I dont know if Beretta is still in the business or not, but I never liked the finish or feel on their SA's..I dont have a Pietta revolver..so cant help you there...Did shoot one in .45 with the Bisley grips and it was quite nice.

    Also had and traded a Vaquero..It was a FINE gun...But I prefer the original, more traditional designs over the floating firing pin Vaquero.

    Ive a friend who is worlds champ SASS Female BP cartridge shooter and has been for several years. She uses the 1851 Uberti Conversions in 38spl. I have one also, but really havent had a chance to put on paper. It shoots quiet well at the very short SASS pistol ranges.

    Just made a trade a short while ago for a Uberti Schofield in .45C...It is extremely well made, but does spit a little lead due the the shortened forcing cone to allow for the .45C round...
  4. Enzo_Guy

    Enzo_Guy New Member

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    Thanks for the info, from what I have heard Cimarron does hand pick their guns off the assembly line at the Uberti factory, but who really knows how true that is.

    The conversion revolvers, especially the open top octagonal barrel 1851 Navy, have my interest the most because they are clearly very different from a Colt SAA even to the glancing eye. Definitely one of the best looking revolvers ever made. I guess if Bill Hickok could supposedly operate them with such accuracy the sights can't be that bad.:D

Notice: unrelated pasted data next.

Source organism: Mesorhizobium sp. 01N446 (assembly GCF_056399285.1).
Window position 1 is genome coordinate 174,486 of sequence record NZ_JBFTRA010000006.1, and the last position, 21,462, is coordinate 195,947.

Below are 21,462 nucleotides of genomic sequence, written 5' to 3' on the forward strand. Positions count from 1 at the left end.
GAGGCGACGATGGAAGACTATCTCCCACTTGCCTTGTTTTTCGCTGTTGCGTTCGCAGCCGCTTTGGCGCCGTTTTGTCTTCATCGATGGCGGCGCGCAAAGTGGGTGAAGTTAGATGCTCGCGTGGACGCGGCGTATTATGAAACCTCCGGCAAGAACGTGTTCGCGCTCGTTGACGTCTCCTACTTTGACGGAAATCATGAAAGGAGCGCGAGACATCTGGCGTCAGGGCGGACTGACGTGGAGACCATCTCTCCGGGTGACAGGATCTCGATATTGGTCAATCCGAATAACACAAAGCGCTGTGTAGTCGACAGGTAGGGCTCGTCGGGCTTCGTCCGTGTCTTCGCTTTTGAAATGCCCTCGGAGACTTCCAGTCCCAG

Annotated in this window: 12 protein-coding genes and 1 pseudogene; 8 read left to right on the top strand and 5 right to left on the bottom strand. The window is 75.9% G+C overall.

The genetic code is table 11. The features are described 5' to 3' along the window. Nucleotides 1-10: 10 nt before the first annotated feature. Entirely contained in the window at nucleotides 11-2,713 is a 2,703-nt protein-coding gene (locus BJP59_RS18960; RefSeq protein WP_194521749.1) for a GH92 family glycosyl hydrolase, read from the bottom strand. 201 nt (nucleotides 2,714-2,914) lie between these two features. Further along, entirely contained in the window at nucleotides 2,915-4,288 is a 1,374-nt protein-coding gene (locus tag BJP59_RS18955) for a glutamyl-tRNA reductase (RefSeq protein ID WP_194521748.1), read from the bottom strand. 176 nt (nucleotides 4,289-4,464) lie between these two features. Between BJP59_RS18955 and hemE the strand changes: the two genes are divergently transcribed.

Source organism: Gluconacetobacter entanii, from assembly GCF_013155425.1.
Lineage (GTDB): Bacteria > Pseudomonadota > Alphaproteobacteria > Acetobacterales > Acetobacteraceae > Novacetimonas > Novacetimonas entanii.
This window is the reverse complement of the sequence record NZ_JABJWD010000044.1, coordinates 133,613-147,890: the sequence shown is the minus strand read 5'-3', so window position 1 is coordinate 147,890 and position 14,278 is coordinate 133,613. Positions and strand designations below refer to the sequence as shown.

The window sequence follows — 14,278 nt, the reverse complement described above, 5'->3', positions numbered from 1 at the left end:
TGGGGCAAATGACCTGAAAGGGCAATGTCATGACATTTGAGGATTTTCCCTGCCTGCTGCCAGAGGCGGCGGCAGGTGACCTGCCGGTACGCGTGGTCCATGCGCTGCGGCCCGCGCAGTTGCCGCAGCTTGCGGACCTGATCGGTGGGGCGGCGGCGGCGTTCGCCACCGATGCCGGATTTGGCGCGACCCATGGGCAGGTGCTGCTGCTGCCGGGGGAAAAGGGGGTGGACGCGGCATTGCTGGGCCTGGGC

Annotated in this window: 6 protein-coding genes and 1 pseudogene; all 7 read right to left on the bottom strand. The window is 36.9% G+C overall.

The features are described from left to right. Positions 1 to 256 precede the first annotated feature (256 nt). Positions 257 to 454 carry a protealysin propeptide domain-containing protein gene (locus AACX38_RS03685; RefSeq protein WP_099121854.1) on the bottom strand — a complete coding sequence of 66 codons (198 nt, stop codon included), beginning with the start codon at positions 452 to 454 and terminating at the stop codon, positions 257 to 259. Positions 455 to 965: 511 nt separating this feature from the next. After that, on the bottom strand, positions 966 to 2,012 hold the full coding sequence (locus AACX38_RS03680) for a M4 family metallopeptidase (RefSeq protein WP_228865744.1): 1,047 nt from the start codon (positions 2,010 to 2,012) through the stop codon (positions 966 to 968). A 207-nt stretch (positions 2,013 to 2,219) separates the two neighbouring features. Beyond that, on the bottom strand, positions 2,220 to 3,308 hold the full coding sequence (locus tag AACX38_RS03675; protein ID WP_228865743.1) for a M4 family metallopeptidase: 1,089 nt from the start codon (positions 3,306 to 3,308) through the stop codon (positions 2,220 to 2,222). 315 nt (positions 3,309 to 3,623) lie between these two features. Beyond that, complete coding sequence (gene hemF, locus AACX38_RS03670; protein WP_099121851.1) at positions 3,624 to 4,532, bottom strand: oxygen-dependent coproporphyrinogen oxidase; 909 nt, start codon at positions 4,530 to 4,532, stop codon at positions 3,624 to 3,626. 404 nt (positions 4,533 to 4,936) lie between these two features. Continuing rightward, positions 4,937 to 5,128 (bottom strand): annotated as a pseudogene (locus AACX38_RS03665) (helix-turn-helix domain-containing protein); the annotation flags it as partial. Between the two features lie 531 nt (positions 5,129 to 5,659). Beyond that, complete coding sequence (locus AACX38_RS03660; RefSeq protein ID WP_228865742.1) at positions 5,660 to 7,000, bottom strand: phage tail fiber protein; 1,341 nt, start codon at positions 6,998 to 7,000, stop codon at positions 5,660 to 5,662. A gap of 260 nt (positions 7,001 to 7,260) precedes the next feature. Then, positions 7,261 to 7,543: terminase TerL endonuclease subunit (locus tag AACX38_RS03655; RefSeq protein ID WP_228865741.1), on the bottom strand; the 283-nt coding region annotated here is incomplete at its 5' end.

I'm kind of up in the air when it comes to the finish. I wouldn't mind the nickel both for the look and for the ease to keep clean (with proper care), but I have heard some complain that they have trouble seeing the front sights with all the shiny metal and since CAS is outdoors I could see a real problem with that. On the other hand, I'm not looking for a safe queen so a blue or case hardened finish worries me because it will see some wear and this is going to be a range gun.

    Hell, I'll just buy 2 of all of 'em! Pair of nickel 4.75" 1851s with pearl grips, pair of 5.5" 1858 Remingtons blued with walnut grips, and a pair of 7.5" 1875 Remingtons blued with stag grips. Anyone want to mail me that winning lottery ticket?:cool:
  5. Aces & Eights

    Aces & Eights New Member